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FUNCTIONAL REVIEW IN CAMBODIA SHELLEY FLAM CONSULTANT German Technical Cooperation Administrative Reform and Decentralization Program Implemented by GTZ.

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Presentation on theme: "FUNCTIONAL REVIEW IN CAMBODIA SHELLEY FLAM CONSULTANT German Technical Cooperation Administrative Reform and Decentralization Program Implemented by GTZ."— Presentation transcript:

1 FUNCTIONAL REVIEW IN CAMBODIA SHELLEY FLAM CONSULTANT German Technical Cooperation Administrative Reform and Decentralization Program Implemented by GTZ

2 About this Presentation This presentation –  Looks at how functional review fits into D&D reform process  Presents ideas about designing an overall process to review government functions in order to identify which functions to transfer to sub-national councils  Discusses some guiding concepts for deciding what functions to transfer and how  The presentation expands on the legal framework (Organic Law), but does not come from the law

3 Where does functional review fit in D&D reform?

4 Background  In 2001, the Law on the Administration and Management of Communes/ Sangkats was approved  1,621 commune/sangkat councils were elected and established in early 2002  Councils have general role to serve the interests of their citizens, to improve socio-economic development  Councils have some specific decentralized functions, i.e. to protect and conserve the environment & natural resources  But councils have focused almost exclusively on infrastructure  Councils also delegated functions (i.e. civil registration delegated by MoI)

5 Functional Review and D&D Reform  In May 2008, the National Assembly/Senate approved the Organic Law that establishes councils for Phnom Penh, provinces, towns, districts and khans  Elections for these councils are expected around April 2009  The Organic Law provides that councils for Phnom Penh, provinces, towns, districts and communes will receive specific sectoral functions to implement  The Organic Law provides for these councils to have a unified administration aiming at coordination of sectors in the jurisdiction of the councils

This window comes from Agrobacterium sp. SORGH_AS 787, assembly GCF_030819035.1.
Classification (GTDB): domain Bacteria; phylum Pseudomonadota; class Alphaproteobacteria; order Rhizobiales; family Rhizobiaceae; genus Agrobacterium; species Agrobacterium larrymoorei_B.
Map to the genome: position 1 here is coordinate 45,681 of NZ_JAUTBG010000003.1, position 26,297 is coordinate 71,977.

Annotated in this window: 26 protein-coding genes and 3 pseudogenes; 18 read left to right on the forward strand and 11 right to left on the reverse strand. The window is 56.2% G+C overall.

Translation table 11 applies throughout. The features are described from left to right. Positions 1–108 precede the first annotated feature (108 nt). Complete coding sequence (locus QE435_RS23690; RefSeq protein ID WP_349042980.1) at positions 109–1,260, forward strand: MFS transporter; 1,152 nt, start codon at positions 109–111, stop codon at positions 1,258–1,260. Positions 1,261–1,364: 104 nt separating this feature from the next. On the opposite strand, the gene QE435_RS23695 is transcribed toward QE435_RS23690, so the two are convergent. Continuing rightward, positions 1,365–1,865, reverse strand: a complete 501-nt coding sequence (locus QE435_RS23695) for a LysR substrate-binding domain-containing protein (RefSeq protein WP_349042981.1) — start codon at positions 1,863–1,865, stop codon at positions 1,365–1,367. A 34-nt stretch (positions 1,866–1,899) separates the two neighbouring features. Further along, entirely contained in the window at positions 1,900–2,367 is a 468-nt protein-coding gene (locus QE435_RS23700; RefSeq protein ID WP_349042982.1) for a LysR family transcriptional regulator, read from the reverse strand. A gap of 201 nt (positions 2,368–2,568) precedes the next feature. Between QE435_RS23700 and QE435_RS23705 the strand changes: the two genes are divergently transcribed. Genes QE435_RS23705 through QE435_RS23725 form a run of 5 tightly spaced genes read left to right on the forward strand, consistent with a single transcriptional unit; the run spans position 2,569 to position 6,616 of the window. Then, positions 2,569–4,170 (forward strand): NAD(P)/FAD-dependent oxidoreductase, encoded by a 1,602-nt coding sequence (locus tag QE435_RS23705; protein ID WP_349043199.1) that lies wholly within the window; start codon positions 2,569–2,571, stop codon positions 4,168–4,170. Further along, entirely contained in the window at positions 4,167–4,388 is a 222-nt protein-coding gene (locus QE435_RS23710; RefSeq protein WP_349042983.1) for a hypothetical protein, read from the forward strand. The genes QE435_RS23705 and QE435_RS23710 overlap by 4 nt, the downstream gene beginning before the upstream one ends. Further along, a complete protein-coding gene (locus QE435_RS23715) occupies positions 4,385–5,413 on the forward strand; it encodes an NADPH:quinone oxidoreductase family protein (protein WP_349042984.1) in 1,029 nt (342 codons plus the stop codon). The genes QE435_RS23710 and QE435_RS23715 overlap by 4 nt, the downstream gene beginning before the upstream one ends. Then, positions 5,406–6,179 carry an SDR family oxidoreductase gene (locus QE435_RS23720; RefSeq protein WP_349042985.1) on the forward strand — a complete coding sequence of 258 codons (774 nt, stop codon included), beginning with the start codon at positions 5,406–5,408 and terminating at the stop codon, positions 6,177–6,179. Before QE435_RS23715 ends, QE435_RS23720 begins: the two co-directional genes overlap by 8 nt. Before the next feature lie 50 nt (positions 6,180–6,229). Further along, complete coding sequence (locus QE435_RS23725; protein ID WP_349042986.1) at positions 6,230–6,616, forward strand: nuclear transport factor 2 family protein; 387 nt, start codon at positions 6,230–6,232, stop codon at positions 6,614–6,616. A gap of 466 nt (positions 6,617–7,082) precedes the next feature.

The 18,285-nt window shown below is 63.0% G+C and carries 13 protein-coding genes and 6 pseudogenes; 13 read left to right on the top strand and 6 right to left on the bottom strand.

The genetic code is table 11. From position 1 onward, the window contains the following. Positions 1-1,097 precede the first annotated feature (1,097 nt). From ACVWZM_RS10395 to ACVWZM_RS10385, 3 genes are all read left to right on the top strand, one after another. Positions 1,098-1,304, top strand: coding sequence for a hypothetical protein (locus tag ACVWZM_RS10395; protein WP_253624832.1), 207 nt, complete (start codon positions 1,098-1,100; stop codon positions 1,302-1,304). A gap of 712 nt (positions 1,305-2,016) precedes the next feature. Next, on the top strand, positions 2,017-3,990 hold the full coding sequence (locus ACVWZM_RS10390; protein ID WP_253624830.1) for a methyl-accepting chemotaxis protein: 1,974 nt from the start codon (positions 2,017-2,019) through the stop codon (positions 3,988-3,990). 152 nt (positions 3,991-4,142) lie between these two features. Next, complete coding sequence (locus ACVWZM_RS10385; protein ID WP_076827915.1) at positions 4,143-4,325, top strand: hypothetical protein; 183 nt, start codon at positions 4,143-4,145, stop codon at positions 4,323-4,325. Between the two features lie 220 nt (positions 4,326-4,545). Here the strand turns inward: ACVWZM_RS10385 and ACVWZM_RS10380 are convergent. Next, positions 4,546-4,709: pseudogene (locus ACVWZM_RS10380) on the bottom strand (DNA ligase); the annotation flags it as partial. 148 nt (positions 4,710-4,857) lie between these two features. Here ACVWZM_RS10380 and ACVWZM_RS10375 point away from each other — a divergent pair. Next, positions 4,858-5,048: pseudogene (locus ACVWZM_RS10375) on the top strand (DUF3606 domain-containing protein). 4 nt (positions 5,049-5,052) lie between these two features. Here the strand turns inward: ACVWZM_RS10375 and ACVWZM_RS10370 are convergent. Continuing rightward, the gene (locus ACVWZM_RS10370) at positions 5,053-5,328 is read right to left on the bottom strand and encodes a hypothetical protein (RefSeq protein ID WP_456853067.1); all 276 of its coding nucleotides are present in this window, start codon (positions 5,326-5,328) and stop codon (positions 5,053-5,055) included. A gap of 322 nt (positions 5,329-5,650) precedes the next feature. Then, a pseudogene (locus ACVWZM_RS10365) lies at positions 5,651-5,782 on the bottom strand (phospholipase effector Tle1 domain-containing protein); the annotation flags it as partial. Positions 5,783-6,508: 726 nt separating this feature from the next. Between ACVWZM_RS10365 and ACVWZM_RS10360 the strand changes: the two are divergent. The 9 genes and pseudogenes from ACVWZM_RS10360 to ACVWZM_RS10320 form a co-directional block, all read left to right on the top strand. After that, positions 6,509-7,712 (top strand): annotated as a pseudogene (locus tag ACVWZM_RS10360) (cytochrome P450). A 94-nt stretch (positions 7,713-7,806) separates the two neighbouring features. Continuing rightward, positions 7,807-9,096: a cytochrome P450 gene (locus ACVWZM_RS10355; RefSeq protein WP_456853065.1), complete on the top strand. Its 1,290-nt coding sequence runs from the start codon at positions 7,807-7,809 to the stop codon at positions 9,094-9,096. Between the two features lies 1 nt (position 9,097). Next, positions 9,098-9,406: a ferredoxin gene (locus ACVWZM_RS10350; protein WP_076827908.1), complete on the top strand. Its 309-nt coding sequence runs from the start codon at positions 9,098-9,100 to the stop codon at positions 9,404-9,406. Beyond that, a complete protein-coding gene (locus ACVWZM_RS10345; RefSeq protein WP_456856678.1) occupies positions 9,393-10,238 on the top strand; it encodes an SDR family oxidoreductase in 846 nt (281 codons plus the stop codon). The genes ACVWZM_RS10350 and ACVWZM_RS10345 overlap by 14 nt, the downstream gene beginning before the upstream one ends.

6 … Functional Review and D&D Reform  Every sector (i.e. education, health, NRM) must be reviewed to decide which functions to transfer to which councils, or which to retain at the national level  When a council receives a function, it must also receive the corresponding resources to implement the function effectively (resources = finances, personnel, assets) Each council, therefore, will be transferred and will implement specific functions, and will have corresponding resources to do so

7 Definitions of Key Terms Will look next at definitions of –  decentralization  delegation  deconcentration  functional review

8 Definitions of Key Terms Decentralization = the transfer/”assignment” of functions and resources to elected sub-national councils that have local discretion to implement the functions and utilize the resources, and that are accountable to citizens (highest level of local discretion) Delegation = the transfer of a function to sub-national councils to be carried out on behalf of the delegating authority, i.e. a ministry (less local discretion) Deconcentration = the transfer of tasks from a ministry to its sub-national units, i.e. provincial departments or district offices (often no/little scope to make decisions)

9 Examples DECENTRALIZATIONDELEGATIONDECONCENTRATION EXAMPLE 1 MoE decentralizes the function of providing primary education to district councils (administration implements) MoE delegates the function of providing primary education to district councils, on behalf of the Ministry (administration implements) MoE deconcentrates the task of providing primary education to its provincial departments of education EXAMPLE 2 MoH decentralizes the function of immunizing infants to commune councils (administration implements) MoH delegates the function of immunizing infants to commune councils, on behalf of the Ministry (administration implements) MoH deconcentrates the task of immunizing infants to its district units

10 Definition: Functional Review Process The process of analyzing a sector in order to identify its functions, then determining whether each function should be allocated to a level of sub-national council For functions that are to be allocated to councils, the process determines whether the function is obligatory or permissive, whether it should be assigned (decentralized) or delegated, and what resources & capacity development are required

11 Definition: Functional Review Process The process also identifies what functions should be retained as national level functions, and which of those national level functions should be deconcentrated to line ministry sub-national units

12 Why is functional review important to sector ministries?